According to the National Family Caregivers Association, more than 50 million people care for an aged family member or friend during any given year.
A lot of them write to me about feeling exhausted, helpless, worried and guilty – particularly guilty (about feeling exhausted and helpless). Few stories capture these emotions better than one told by a woman I’ll call “Lori.”
Her story began, she told me via e-mail, in 1993. Her parents were living in their longtime home in the Philadelphia suburbs, but were no longer able to take care of it. Then her father, who was legally blind, called to say he could no longer handle his personal finances. As an only child, Lori knew she had to do something. She also was overwhelmed and alone.
After much research, her parents agreed to move to a continuing-care community, where they spoke daily and she visited frequently. Her father died several years later. Her mother’s physical and emotional health deteriorated, so Lori moved her to a nursing home 20 miles away from where she lives. She visited three times a week and arranged for her own children and grandchildren to visit frequently.
When Lori sent me that e-mail last year, her mother was 94 and still living in the nursing home.
“I think I have done as well as I could for my parents,” she wrote, “helping them move, managing their finances and being an advocate for their care. I’m 62, recently retired, and I have plans to make a lifetime dream come true – spending a month in Tuscany. I am terrified that my mom will take a turn, or worse, while I’m away and wonder if I should go at all.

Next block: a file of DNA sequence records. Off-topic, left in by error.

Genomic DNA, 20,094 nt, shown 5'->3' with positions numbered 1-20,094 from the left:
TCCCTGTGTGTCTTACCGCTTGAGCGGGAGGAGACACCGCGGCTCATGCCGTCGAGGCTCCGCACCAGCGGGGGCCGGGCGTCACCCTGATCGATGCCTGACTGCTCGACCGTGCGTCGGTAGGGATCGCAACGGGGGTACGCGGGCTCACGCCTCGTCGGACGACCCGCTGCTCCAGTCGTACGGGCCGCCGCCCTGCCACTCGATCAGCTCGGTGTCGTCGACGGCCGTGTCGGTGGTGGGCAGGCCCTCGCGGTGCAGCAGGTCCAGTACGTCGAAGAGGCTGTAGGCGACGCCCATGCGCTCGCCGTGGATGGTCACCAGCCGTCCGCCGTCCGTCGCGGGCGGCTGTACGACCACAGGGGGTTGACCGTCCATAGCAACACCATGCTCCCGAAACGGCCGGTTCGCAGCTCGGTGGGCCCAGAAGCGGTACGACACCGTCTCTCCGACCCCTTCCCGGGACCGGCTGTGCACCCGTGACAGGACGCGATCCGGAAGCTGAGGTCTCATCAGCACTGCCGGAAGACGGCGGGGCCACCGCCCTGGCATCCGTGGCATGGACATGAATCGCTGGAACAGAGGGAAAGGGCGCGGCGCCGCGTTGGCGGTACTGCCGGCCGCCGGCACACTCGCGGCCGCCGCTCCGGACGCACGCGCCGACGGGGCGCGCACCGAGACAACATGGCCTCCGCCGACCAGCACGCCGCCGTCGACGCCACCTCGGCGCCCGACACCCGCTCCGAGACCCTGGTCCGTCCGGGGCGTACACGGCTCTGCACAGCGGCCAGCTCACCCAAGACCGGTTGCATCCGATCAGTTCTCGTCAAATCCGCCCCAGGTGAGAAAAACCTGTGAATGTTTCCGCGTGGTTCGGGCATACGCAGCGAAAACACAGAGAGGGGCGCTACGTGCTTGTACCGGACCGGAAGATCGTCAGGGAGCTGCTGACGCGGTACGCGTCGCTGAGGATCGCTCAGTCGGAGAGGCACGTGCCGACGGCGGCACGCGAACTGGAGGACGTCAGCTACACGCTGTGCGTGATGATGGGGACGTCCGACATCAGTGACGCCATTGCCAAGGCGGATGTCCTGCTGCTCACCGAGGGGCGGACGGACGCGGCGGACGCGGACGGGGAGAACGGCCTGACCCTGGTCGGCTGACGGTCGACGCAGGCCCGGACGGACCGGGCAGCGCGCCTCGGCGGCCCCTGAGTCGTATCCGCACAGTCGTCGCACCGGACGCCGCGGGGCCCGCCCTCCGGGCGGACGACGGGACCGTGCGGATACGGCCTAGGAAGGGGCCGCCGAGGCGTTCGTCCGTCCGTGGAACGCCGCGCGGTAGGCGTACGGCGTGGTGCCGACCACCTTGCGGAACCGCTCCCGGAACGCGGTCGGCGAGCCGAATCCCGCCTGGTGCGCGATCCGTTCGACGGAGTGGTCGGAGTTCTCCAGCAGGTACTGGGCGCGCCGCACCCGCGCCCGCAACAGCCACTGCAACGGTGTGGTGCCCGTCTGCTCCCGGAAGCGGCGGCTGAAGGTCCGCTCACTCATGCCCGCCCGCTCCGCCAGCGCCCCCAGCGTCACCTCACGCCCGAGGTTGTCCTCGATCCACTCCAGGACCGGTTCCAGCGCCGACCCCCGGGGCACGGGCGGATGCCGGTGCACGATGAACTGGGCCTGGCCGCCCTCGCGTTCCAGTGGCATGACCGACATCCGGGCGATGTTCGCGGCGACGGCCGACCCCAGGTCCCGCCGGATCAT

“But I’m not proud of some of the feelings I’m having lately. I’m just tired of doing all this ‘tending’ of my parents. I feel ‘anchored’ to visiting her, like someone with one foot nailed to the ground who can only travel in a small circle.
“And then my feelings get even more shameful. Both of my parents took care of me for about 21 years, until I got married immediately out of college. I have been taking care of one or both of my parents in various ways since 1983, and after all these years, I’m tired. I know I am not going it alone, because the staff of the nursing home is wonderful. But her care and her needs are always on my mind and have been for a very long time.
“I would like to be free of traveling every week to visit her, but she looks forward to my visits. My mom doesn’t talk as much as she used to, but she always asks how I am and how the kids are. I certainly don’t want her to die, but I don’t want to keep doing this all the time. I love my mom, and I’m grateful that she had me, but I want to stop being the mommy to my mommy, and I know I can’t, and I feel guilty for wanting to.”
Regular readers undoubtedly can fill in the blanks of my guidance to Lori – mainly, I told her, all caregivers need rest and an active support system. The best advice I can offer any caregiver involves compassion for oneself. As I suggested to Lori about going on vacation to Tuscany:
“Imagine there is one person in this world who adores you and cares about nothing other than your well-being. What would they say?”
Several months ago, I received the following e-mail:
Dear Dr. Gottlieb,
“I did find compassion for myself and went to Italy last fall. While I was there, my daughter called me every week from my mom’s room and we spoke together. After I returned, my mom seemed weaker and less communicative, and early in December she died.
“She died with such grace, but it was very hard for me. I am still processing it all, alternately grieving and lost without her, and guilty/relieved because I no longer have to care for her.”